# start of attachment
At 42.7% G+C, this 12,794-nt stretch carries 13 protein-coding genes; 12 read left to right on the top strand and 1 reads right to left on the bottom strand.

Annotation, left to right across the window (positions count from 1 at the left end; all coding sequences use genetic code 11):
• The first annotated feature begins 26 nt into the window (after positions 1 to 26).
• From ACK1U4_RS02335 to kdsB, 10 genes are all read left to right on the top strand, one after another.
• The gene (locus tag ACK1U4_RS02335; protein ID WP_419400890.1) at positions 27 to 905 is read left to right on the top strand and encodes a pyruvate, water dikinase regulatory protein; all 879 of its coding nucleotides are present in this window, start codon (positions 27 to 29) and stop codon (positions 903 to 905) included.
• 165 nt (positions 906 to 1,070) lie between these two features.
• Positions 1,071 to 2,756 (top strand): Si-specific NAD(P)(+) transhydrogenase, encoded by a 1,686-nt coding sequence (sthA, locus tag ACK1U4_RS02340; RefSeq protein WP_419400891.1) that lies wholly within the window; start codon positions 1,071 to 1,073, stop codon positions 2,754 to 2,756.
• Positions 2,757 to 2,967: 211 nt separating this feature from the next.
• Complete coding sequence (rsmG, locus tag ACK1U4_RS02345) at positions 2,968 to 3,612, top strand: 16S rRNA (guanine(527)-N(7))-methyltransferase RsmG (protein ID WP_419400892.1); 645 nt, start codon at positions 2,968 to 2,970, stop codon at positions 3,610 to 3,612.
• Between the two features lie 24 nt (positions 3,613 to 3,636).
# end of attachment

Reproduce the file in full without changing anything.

At 42.7% G+C, this 12,794-nt stretch carries 13 protein-coding genes; 12 read left to right on the top strand and 1 reads right to left on the bottom strand.

Annotation, left to right across the window (positions count from 1 at the left end; all coding sequences use genetic code 11):
• The first annotated feature begins 26 nt into the window (after positions 1 to 26).
• From ACK1U4_RS02335 to kdsB, 10 genes are all read left to right on the top strand, one after another.
• The gene (locus tag ACK1U4_RS02335; protein ID WP_419400890.1) at positions 27 to 905 is read left to right on the top strand and encodes a pyruvate, water dikinase regulatory protein; all 879 of its coding nucleotides are present in this window, start codon (positions 27 to 29) and stop codon (positions 903 to 905) included.
• 165 nt (positions 906 to 1,070) lie between these two features.
• Positions 1,071 to 2,756 (top strand): Si-specific NAD(P)(+) transhydrogenase, encoded by a 1,686-nt coding sequence (sthA, locus tag ACK1U4_RS02340; RefSeq protein WP_419400891.1) that lies wholly within the window; start codon positions 1,071 to 1,073, stop codon positions 2,754 to 2,756.
• Positions 2,757 to 2,967: 211 nt separating this feature from the next.
• Complete coding sequence (rsmG, locus tag ACK1U4_RS02345) at positions 2,968 to 3,612, top strand: 16S rRNA (guanine(527)-N(7))-methyltransferase RsmG (protein ID WP_419400892.1); 645 nt, start codon at positions 2,968 to 2,970, stop codon at positions 3,610 to 3,612.
• Between the two features lie 24 nt (positions 3,613 to 3,636).